NAMM-Supported Research Shows Musical Training Affects Brain Development in Young Children

December 6, 2006

NAMM, the trade association of the international music products industry, recently reported the results of association-supported research that found young children who take music lessons show different brain development and improved memory over the course of a year compared to children who do not receive musical training. The findings are from a research study conducted at McMaster University in Canada assessing the affects of musical training on young children.

NAMM supported research by Dr. Christo Pantev, director of the Institute for Biomagnetism and Biosignal analysis at the University of Münster in Germany, who worked with a team of researchers at McMaster University. The results were officially published in the September 20, 2006, issue of the journal Brain, and were outlined in articles by The Washington Post and The Guardian.

The analysis focused on children between the ages of 4 and 6, and is the first study to identify the effects of musical training using brain-based measurements in young children. After taking four measurements in two groups of children—those taking Suzuki music lessons and those taking no musical training outside of school—the team concluded that children performed better on a memory test that is correlated with general intelligence skills such as literacy, verbal memory, visiospatial processing, mathematics and IQ.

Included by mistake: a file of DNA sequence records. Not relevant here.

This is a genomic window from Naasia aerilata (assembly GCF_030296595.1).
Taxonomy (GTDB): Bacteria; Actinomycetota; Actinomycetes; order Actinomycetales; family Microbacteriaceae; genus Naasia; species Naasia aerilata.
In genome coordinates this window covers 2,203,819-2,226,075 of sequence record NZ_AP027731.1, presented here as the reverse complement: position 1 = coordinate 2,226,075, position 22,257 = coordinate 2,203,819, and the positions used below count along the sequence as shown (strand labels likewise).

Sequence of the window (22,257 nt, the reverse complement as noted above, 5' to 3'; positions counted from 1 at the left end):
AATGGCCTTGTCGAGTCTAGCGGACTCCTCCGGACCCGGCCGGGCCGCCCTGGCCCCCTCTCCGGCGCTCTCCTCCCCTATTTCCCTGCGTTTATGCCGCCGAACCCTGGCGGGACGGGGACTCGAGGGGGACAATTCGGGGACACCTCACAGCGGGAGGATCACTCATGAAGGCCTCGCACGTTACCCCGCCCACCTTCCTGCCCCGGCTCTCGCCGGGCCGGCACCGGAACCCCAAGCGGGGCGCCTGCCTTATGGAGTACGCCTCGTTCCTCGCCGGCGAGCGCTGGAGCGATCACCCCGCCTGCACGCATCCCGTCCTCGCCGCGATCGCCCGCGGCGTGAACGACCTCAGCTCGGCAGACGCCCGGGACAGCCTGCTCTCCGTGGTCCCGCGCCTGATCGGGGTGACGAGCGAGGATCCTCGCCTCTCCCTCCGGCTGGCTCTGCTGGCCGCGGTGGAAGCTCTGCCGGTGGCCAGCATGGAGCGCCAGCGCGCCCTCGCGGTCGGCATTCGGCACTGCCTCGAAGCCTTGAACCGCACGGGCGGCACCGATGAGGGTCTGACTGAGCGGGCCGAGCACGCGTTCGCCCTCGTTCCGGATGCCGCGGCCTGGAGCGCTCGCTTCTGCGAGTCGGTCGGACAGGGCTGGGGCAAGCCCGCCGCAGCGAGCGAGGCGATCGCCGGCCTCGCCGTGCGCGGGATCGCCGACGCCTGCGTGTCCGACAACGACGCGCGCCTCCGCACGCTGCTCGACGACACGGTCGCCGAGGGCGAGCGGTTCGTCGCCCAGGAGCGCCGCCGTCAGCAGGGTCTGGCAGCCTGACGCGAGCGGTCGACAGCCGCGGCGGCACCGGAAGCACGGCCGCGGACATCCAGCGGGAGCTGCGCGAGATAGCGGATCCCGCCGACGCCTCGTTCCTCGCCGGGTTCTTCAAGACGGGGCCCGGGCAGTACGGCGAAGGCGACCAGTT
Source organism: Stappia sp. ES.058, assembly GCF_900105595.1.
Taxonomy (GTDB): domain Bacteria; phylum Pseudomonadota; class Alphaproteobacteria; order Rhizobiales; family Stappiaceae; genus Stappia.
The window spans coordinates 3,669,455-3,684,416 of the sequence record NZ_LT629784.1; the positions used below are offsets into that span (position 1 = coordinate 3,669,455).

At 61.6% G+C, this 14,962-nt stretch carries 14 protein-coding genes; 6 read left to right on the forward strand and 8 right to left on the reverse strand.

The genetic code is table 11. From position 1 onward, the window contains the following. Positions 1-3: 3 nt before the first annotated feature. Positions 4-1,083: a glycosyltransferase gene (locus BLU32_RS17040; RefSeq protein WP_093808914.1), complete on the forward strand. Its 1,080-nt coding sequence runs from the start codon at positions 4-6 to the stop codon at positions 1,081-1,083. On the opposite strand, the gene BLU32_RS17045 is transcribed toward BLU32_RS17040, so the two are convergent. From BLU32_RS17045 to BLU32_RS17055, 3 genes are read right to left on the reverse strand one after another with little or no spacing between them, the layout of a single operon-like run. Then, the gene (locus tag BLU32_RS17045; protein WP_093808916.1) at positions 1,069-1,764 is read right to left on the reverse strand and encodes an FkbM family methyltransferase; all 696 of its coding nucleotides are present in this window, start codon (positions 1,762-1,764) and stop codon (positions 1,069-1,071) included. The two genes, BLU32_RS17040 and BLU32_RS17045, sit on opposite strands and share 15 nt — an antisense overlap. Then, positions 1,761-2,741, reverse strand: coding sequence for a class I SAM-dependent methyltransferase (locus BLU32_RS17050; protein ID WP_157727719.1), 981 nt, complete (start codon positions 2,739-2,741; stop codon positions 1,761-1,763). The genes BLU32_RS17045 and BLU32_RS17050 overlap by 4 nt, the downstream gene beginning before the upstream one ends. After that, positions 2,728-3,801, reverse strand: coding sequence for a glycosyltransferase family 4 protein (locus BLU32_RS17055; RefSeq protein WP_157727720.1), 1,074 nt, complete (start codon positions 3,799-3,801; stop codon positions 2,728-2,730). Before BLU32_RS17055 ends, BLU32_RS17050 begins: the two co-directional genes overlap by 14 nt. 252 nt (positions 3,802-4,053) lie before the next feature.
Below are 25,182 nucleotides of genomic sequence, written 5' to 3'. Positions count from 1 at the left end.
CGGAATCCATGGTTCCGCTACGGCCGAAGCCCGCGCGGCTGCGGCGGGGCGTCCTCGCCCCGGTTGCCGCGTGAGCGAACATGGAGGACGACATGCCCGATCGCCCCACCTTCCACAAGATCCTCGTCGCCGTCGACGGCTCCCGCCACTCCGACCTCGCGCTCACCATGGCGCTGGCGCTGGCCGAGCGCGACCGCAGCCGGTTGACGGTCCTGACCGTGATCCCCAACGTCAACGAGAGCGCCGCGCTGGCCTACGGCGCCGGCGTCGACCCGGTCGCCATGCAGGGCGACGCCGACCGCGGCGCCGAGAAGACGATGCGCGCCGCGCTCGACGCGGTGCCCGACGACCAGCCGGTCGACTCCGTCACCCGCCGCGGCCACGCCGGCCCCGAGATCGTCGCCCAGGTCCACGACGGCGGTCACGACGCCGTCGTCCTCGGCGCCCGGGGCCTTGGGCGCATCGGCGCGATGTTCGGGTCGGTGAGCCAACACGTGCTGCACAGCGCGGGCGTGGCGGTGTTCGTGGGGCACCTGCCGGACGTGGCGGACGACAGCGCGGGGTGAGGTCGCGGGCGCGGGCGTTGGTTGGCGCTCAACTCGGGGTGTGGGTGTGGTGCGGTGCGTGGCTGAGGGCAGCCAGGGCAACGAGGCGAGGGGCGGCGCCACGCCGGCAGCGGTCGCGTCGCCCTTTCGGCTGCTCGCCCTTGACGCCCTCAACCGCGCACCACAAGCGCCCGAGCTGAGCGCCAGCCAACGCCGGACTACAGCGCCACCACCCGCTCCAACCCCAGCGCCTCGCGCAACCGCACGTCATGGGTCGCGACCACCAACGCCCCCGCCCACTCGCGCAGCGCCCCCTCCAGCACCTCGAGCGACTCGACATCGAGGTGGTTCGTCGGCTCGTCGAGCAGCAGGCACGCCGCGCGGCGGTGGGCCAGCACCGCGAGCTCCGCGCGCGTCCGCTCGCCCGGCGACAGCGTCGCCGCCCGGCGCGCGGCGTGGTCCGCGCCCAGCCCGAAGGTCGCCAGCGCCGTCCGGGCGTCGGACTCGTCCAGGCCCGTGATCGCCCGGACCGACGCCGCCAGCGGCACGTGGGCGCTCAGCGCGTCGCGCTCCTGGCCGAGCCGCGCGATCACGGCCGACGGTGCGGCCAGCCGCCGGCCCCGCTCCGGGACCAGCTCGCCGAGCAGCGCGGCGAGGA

The research team chose children being trained by the Suzuki method for several reasons: it ensured the children were all educated in the same way; that they were not selected for training according to their initial musical talent; and that they had similar support from their families. Brain activity was measured by magnetoecephalography (MEG) while the children listened to two types of sounds: a violin tone and a white noise burst.

“This is the first study to show that brain responses in young, musically trained and untrained children change differently over the course of a year,” said Laurel Trainor, professor of psychology, neuroscience and behavior at McMaster University and director of the McMaster Institute for Music and the Mind. “These changes are likely to be related to the cognitive benefit that is seen with musical training.”

Trainor led the study with Takako Fujioka, a scientist at Baycrest’s Rotman Research Institute in Ontario, Canada; Bernhard Ross, a researcher in music perception at Baycrest’s Rotman Research Institute; Ryusuke Kakigi, a researcher at the National Institute for Physiological Sciences in Okazaki, Japan; and NAMM-funded researcher Pantev.

NAMM President and CEO Joe Lamond said this research adds significantly to previous studies that NAMM has supported regarding the importance of children being exposed to music.

“The fact that this study is concentrated on the positive affects of music on very young children is yet another fascinating and wonderful finding about how music can have a lasting impression on people’s lives,” Lamond said.

About McMaster University
McMaster is a full-service university. With well-established strengths in health care, engineering, business, social sciences, science, and humanities research and education, the University offers both students and professors exciting and unique opportunities for research, education and collaboration.

With a long-standing reputation as Canada's "most innovative" university, McMaster has pioneered a number of programs that have changed how professors teach and students learn. Problem-based-learning (PBL), pioneered at McMaster, has now spread across North America as a preferred method of instructing undergraduate students.

Through its continued dedication to innovative education and groundbreaking research, the University has earned its reputation as one of the leading post-secondary institutions in Canada. McMaster continues in its commitment to be Canada's most student-centered research university.